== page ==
REMEDIES FOR BREACH OF CONTRACT. REMEDIES FOR BREACH OF CONTRACT. When one of the parties to the contract makes a breach of the contract the following remedies are available to the other party.
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Sometimes a party to the contract instead of recovering damages for the breach may have recourse to the alternative remedy of specific performance of the contract, or an injunction restraining the other party from making a breach of the contract. Provisions regarding these remedies have been contained in the Specific Relief Act, 1963.
In an action for damages for the breach of contract there arise two kinds of problems :
The rule in Hadley Vs. Baxendale consists of two parts.
On the breach of a contract such damages can be recovered,
(1) as may fairy and reasonably be considered arising naturally, i.e., according to the usual course of things from such breach,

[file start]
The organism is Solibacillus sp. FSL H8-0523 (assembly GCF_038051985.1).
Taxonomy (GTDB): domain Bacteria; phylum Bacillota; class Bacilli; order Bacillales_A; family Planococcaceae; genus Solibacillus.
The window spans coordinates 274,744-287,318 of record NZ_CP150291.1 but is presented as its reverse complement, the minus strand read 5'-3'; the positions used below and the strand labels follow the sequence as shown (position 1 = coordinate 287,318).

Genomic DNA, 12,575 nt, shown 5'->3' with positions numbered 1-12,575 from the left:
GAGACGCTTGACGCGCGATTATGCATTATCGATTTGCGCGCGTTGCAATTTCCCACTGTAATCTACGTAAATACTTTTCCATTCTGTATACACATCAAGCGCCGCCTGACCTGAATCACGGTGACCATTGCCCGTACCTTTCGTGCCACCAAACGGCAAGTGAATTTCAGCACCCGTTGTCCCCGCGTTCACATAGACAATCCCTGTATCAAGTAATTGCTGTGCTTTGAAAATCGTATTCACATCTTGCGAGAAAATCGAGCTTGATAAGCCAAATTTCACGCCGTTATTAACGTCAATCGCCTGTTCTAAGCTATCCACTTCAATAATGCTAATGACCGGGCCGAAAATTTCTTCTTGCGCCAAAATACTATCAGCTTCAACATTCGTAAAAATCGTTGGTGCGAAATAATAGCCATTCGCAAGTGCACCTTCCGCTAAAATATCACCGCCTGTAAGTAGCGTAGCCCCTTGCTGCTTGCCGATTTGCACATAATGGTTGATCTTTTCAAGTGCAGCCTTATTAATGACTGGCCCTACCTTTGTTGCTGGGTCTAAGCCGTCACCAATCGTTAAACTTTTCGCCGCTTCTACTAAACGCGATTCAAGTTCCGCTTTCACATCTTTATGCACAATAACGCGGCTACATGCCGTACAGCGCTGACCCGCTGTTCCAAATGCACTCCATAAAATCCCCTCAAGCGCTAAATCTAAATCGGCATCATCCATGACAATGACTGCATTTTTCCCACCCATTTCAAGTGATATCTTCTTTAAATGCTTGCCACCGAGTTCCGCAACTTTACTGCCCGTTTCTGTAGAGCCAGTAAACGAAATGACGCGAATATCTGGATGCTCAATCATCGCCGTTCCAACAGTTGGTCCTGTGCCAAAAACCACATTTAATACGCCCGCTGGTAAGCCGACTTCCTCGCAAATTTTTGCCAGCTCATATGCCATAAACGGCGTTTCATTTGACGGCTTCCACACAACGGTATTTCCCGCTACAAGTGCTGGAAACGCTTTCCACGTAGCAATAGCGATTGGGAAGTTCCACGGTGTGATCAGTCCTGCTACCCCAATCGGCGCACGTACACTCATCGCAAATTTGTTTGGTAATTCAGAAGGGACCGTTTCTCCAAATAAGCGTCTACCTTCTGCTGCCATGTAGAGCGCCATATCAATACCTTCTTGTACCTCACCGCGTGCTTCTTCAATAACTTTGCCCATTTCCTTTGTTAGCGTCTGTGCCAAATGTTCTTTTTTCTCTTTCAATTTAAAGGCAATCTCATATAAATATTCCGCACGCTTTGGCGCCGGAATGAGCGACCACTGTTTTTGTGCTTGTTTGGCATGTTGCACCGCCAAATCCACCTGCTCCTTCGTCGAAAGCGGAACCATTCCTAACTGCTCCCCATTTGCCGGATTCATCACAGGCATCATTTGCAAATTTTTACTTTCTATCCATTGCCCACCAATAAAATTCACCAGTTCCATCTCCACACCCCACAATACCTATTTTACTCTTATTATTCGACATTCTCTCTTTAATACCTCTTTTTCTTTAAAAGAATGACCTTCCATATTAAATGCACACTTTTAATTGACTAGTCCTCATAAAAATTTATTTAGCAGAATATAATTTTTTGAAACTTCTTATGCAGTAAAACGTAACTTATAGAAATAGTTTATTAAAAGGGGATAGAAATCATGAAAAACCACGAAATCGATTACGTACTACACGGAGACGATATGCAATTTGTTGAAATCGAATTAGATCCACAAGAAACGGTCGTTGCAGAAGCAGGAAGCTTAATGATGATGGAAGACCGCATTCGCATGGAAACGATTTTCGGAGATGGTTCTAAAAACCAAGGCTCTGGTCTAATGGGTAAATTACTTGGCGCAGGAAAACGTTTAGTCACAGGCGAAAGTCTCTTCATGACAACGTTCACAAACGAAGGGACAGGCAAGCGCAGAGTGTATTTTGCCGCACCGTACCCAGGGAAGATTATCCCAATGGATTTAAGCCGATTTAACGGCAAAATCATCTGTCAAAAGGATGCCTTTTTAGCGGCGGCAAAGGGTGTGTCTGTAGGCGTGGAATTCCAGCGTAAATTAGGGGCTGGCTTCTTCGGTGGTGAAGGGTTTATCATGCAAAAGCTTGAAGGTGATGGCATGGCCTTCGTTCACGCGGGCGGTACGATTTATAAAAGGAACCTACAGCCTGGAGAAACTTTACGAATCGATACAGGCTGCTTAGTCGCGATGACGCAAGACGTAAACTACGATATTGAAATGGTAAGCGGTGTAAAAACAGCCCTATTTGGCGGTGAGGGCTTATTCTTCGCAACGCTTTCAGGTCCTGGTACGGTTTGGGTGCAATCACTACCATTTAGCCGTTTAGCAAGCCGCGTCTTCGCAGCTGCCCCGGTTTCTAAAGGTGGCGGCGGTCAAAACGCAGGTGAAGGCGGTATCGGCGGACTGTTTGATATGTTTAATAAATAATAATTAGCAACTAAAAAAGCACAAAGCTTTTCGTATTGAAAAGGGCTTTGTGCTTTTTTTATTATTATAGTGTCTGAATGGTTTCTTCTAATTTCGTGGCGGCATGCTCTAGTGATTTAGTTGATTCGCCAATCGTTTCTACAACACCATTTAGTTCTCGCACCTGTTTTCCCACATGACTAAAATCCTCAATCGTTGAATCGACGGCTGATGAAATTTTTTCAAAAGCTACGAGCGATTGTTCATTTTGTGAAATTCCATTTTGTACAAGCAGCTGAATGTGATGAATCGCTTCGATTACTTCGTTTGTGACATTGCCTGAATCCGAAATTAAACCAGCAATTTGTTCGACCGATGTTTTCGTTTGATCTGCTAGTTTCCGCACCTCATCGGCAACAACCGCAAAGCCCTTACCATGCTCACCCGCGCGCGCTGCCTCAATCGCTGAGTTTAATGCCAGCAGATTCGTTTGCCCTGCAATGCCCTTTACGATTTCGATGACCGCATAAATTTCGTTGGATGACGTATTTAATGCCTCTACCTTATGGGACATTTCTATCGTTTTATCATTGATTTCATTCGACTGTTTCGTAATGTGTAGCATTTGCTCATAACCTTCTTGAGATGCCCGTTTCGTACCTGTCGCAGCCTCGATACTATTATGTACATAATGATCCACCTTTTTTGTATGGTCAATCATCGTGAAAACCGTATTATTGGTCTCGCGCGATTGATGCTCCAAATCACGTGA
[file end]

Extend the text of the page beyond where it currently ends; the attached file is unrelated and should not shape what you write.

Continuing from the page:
(2) as may reasonably be supposed to have been in the contemplation of both parties at the time they made the contract.
In either case it is necessary that the resulting damage is the probable result of the breach of contract.
The principle stated in the two branches of the rule is virtually the rule of “reasonable foresight.” The liability of the party making the breach of contract depends on the knowledge, imputed or actual, of the loss likely to arise in case of breach of contact. The first branch of the rule allows damages for the loss arising naturally, i.e. in the usual course of things from the breach. The parties are deemed to know about the likelihood of such loss. The second branch of the rule deals with the recovery of more loss which results from the special circumstances of the case. Such loss is recoverable, if the possibility of such loss was actually within the knowledge of the parties, particularly the party who makes a breach of the contract, at the time of making the contract.
The essentials of an action of quantum meruit are as follows :
For instance, if A agrees to deliver B 500 bags of wheat and when A has already delivered 100 bags B refuses to accept any further supply, A can recover from B the value of wheat which he has already delivered.